Marlins Extend Mastery Over Punchless Nats

By Barry Svrluga
Washington Post Staff Writer
Saturday, May 10, 2008

The Florida Marlins arrived last night at Nationals Park in first place in the National League East in no small part because nearly every member of their lineup can hit a home run at any point, and because their bullpen -- formerly hideous -- has discovered more than a few usable arms.

But as the Marlins and the Washington Nationals play a three-game series this weekend, pick out the best player on the field. Last night, veteran outfielder Luis González delivered the blow that widened the margin in the Marlins' 7-3 victory, a three-run double in the sixth. Florida right-hander Ricky Nolasco countered with his best outing of the year, six innings in which the Nationals managed just four hits and scored just once.

All that helped forge the Marlins' sixth win against the Nationals in seven tries this season, the basis for their best start after 35 games in their short history. Yet none of it involves the best player on the field. That would be Hanley Ramírez, the Marlins' third-year shortstop.

"Hanley can do whatever he wants in the game," Nationals Manager Manny Acta said. "It's that simple."

On a night when the Nationals lost for the third time in four games, Ramírez's line looked rather pedestrian: 1 for 3, two runs scored, one batted in, a double and a walk. Nothing eye-popping. Here, though, is his influence on the outcome.

In the first inning, Nationals right-hander Tim Redding -- who was charged with five earned runs in 5 1/3 innings, an effort he called "poor" -- allowed a bloop single to leadoff man Cody Ross, then struck out Jeremy Hermida. With Ramírez at the plate -- he is now hitting .409 since the Marlins dropped him from leadoff to third in the order seven games ago -- Ross was able to get a good jump toward second. He stole the base easily, and when Wil Nieves's throw skipped into center, the Marlins had a runner on third with one out. Ramírez did his job, lofting a ball to left. Sacrifice fly, Marlins 1, Nationals 0.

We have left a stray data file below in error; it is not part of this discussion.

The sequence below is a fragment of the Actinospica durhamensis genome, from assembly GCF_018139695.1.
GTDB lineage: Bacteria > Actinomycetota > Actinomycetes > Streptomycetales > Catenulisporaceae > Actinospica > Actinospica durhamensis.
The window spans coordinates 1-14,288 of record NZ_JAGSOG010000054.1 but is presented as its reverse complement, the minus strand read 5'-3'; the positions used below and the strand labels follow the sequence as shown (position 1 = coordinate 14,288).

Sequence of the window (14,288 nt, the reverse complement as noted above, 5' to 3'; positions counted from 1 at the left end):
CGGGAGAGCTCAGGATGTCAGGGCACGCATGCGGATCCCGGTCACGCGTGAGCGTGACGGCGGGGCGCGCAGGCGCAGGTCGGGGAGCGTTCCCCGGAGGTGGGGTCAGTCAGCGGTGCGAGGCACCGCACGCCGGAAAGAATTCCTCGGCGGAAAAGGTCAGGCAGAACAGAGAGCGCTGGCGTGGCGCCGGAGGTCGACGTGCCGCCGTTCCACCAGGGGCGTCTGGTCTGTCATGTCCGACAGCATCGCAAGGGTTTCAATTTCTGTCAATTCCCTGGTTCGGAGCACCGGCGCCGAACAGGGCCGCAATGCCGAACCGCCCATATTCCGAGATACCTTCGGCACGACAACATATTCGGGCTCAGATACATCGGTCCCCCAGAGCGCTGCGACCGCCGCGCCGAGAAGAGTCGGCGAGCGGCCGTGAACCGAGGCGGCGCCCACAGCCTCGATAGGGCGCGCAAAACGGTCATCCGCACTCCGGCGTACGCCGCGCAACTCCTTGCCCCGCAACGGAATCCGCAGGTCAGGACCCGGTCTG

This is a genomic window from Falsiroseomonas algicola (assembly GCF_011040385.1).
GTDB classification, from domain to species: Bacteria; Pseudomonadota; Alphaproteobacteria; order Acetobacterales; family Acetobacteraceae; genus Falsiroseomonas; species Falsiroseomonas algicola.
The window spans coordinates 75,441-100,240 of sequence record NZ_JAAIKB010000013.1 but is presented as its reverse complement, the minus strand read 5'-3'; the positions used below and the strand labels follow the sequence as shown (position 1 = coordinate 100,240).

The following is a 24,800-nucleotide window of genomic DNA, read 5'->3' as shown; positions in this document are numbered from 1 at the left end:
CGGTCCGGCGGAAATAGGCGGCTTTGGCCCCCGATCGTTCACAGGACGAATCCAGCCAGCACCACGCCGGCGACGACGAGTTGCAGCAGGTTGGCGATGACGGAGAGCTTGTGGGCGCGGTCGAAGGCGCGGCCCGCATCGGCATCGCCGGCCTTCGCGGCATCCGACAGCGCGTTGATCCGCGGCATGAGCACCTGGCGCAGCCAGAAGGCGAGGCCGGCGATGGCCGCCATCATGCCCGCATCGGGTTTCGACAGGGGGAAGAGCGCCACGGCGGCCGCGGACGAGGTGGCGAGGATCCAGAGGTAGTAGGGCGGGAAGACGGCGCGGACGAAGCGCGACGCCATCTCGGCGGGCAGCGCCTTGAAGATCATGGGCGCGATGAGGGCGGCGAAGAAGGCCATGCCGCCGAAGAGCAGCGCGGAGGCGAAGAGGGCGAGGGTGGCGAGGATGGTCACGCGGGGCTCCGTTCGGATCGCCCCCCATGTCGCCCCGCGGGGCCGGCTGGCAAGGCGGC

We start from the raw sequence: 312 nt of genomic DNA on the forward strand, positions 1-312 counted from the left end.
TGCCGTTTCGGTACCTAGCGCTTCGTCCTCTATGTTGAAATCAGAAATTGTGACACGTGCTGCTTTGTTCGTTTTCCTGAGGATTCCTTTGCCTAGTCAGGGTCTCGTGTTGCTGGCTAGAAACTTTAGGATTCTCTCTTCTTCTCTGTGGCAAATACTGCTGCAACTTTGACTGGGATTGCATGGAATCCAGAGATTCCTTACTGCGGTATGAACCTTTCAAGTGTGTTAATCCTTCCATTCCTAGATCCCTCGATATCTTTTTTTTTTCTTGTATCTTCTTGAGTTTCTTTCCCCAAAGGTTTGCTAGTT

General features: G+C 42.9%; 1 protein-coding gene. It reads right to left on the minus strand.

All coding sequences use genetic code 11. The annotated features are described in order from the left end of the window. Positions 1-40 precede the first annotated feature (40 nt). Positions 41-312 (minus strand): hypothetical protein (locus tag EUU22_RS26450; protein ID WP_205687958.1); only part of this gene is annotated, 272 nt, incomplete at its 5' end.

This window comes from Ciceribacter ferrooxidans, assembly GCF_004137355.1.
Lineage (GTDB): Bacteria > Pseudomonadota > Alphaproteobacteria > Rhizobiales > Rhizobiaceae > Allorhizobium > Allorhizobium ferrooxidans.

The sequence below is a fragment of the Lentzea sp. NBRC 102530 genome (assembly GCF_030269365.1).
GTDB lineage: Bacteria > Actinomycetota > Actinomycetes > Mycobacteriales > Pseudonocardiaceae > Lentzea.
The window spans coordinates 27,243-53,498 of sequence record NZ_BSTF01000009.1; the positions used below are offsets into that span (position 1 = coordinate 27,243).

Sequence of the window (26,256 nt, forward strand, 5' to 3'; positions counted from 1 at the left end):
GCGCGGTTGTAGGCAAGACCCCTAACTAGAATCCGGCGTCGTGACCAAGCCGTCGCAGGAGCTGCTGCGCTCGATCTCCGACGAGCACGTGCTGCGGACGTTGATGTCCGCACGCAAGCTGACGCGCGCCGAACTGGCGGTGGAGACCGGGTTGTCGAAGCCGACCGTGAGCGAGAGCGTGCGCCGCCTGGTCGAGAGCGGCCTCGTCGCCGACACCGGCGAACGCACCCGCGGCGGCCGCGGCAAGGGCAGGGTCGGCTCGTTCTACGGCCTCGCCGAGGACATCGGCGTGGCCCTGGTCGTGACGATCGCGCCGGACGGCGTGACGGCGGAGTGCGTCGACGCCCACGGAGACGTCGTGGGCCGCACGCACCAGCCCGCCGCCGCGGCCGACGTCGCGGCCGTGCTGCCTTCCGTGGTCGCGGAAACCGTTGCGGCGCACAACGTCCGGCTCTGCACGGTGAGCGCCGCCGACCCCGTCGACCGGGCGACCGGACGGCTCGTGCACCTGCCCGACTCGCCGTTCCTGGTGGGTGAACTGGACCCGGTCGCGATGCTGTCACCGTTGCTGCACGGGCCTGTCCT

"He's, I think, the most gifted guy in the league," said Nationals infielder Aaron Boone, a teammate of Ramírez's last year in Florida. "That phrase the sky's the limit gets thrown around all the time, but it is. He's unbelievable. He can beat you so many ways and take over a game. He's really, really special."

Last night wasn't a takeover like April 20, when Ramírez hit two homers to beat the Nationals. This was far more subtle. Skip ahead to the fourth. Redding issued a leadoff walk to Hermida, one of a season-high four Redding allowed. That brought up Ramírez. Depending on the hitter, the Nationals shift their outfielders more dramatically than almost any team in the league. Thus, right fielder Austin Kearns was shaded well around toward right-center. Redding tried to follow the plan and bust Ramírez inside.

"I just threw the ball right down the middle," Redding said. Ramírez didn't miss it, drilling the ball to right, sending Kearns on a marathon of a run toward the corner. It all served to set up Jorge Cantú's two-run single to center. Marlins 3, Nationals 0.

Finally came Redding's undoing in the sixth. With Florida leading 3-1, Hermida singled to lead off the inning. Redding then faced Ramírez for the third time.

"Regardless of who he is," Acta said, "you have to throw him strikes."

Redding didn't. One measure of Ramírez's maturity at age 24: Redding tried to get him to chase, and he would have no part of it.

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